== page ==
Perched on the edge of the Mediterranean Sea in the old city of Jaffa’s main square, The Setai Tel Aviv was many things before it became a hotel. Initially constructed by the Crusaders as a fortress in the 12th century, protective walls were built to guard the city, which was the main entry point to Jerusalem and considered one of the most important port cities in the world. The building was part of a complex that was conquered and then inhabited by some of the most dominant empires in history, including the Romans, the Byzantines, Napoleon, the Ottomans, and the British. During the 18th and 19th centuries, it was used as a kishle (jailhouse in Turkish), which sat behind the historic clock tower—still there today—that was erected in 1906 by Sultan Abdul Hamid II, the 34th sultan of the Turkish Empire. Following the fall of the Ottoman Empire, the complex was used as a British command post during the British mandate and Israel’s War of Independence, and then it was a police station until 2005. Purchased by the Nakash family in 2005, the property underwent an extensive excavation and restoration process to transform the building into the Setai Tel Aviv.
During the excavation, a series of extensive archaeological digs throughout the property were completed, unearthing Roman, Christian, and Turkish objects all buried in a jumble.
The original buildings and their stone corridors that wrap around inner courtyards have been meticulously restored over the span of 25 years. Spearheaded by the Israel Antiquities Authority, the Israel Preservation Society, Feigin Architects, and preservation architect, Eyal Ziv, the preservation effort involved demolishing several newer buildings, restoring the original structure, adding three floors, and digging out the basement level, with the team discovering new walls and rooms along the way. The large arch at the hotel’s entrance (which was also the original entrance to the kishle) bears the seal of Abdul Hamid II, who came to power more than 100 years ago. The original kishle, including wooden ceilings and ironwork, has been preserved, while wooden doors and windows have been recreated to emulate the original. Currently, some of the prison cells can be seen behind the bar, and will soon be turned into an underground wine bar. Former prison yards were meticulously restored and now serve as the hotel’s stunning front and rear courtyards. A fourth floor pool and luxe suites and rooms feature a unique view of the Mediterranean Sea and the city of Tel Aviv beyond—a view that, until now, has never been seen from a hotel.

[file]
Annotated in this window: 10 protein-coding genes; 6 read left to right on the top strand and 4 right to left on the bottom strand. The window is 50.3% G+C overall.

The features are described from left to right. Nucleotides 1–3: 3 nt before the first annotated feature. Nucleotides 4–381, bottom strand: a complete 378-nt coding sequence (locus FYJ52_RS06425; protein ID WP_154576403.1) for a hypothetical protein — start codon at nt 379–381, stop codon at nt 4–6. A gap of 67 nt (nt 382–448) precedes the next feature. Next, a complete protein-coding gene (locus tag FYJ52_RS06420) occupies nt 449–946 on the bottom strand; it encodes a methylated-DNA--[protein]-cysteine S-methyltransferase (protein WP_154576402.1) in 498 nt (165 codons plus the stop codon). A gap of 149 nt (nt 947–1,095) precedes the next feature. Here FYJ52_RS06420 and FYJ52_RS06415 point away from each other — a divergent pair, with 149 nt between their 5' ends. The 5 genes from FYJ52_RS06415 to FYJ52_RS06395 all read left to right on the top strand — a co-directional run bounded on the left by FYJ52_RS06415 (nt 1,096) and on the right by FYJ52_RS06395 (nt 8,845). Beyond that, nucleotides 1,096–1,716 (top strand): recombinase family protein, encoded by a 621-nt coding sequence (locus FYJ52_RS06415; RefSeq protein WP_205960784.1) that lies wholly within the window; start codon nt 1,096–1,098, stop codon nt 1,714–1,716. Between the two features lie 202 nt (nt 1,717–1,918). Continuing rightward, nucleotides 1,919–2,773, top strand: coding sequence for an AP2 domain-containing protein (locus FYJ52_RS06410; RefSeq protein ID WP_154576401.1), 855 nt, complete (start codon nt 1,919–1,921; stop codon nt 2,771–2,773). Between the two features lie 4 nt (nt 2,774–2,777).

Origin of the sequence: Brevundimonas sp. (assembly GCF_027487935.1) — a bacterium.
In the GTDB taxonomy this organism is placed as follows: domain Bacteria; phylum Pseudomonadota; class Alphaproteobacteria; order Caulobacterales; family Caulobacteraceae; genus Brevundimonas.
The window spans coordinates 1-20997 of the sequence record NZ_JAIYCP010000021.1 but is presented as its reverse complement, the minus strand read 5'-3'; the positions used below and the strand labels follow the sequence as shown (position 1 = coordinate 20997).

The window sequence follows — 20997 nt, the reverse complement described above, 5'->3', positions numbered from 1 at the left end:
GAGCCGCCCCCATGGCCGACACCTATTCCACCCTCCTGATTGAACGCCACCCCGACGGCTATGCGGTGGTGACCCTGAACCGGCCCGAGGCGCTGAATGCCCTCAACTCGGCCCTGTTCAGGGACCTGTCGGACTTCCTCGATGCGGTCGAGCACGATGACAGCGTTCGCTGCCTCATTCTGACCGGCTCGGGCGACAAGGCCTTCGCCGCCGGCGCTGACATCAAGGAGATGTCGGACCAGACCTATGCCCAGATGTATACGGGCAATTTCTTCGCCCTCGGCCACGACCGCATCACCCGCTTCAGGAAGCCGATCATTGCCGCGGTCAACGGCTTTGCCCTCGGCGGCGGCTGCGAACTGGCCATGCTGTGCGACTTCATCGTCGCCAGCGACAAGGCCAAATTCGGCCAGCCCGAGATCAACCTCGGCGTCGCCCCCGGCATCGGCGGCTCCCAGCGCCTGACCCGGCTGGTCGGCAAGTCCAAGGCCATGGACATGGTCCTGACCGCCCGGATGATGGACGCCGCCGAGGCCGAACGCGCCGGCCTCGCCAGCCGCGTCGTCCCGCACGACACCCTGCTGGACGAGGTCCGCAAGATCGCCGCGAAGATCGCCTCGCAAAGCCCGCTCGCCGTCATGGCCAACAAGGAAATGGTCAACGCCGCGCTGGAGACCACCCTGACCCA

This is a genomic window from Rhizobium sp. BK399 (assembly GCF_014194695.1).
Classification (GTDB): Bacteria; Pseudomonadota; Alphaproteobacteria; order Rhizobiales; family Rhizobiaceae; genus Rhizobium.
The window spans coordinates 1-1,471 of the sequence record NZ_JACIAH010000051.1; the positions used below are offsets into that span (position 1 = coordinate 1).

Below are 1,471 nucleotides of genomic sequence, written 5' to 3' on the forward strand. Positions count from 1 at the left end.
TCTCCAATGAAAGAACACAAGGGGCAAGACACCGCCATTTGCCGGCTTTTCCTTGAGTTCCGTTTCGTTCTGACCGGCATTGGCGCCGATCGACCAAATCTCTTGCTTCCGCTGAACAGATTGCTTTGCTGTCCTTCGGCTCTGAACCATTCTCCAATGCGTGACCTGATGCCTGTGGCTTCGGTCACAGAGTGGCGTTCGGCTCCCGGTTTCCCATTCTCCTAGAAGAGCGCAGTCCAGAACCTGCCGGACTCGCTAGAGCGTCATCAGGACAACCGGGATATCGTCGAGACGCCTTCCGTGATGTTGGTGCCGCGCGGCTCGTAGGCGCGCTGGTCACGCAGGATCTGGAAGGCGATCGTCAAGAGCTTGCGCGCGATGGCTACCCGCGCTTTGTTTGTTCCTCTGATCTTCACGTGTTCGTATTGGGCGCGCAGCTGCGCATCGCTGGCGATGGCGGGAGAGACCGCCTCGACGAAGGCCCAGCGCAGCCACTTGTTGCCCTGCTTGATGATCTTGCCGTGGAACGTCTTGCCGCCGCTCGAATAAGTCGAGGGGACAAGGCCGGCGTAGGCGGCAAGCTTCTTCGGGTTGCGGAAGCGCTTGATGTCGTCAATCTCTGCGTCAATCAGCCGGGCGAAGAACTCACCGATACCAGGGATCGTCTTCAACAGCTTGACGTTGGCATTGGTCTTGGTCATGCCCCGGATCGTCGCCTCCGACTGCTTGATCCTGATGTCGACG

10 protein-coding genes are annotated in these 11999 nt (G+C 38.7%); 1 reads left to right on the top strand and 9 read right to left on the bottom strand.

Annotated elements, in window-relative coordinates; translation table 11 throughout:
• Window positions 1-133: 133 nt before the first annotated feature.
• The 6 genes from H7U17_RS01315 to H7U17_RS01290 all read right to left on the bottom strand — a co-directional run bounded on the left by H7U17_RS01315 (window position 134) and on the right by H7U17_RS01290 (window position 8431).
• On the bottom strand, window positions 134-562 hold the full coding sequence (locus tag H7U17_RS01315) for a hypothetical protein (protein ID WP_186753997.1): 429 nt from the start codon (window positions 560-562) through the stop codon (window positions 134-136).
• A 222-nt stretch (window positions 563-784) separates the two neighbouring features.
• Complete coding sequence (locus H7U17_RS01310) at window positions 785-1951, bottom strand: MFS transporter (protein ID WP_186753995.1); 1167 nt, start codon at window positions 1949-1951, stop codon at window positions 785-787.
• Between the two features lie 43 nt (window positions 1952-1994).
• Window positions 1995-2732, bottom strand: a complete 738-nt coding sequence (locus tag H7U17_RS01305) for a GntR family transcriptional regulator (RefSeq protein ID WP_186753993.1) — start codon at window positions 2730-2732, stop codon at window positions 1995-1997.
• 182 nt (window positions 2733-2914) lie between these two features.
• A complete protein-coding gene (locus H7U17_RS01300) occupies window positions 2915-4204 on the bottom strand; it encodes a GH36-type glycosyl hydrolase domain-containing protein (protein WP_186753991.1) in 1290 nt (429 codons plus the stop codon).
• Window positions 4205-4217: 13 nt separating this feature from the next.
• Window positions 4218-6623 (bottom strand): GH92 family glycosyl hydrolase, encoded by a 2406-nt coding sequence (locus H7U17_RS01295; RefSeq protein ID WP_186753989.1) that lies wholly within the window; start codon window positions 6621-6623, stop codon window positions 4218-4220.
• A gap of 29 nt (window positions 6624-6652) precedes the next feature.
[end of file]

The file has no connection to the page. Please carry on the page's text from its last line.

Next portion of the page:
During the excavation, a series of extensive archaeological digs throughout the property were completed, unearthing artifacts that date back as far as the 12th century. Artifacts from various periods were found stacked on top of each other—Roman, Christian, and Turkish objects all buried in a jumble. One of Eyal Ziv’s favorite finds was a horse skeleton from when Napoleon came to conquer Israel. Jaffa was his first stop, and he brought along horses to overtake the city, some of which died at the fortress. Items like British guns from Israel’s War of Independence and stone pipes that former prisoners smoked from were uncovered. The hotel plans to display some of these items in a showcase for guests to peruse and discover the history of this storied site. But the horse skeleton remains with the Israel Antiques Authority.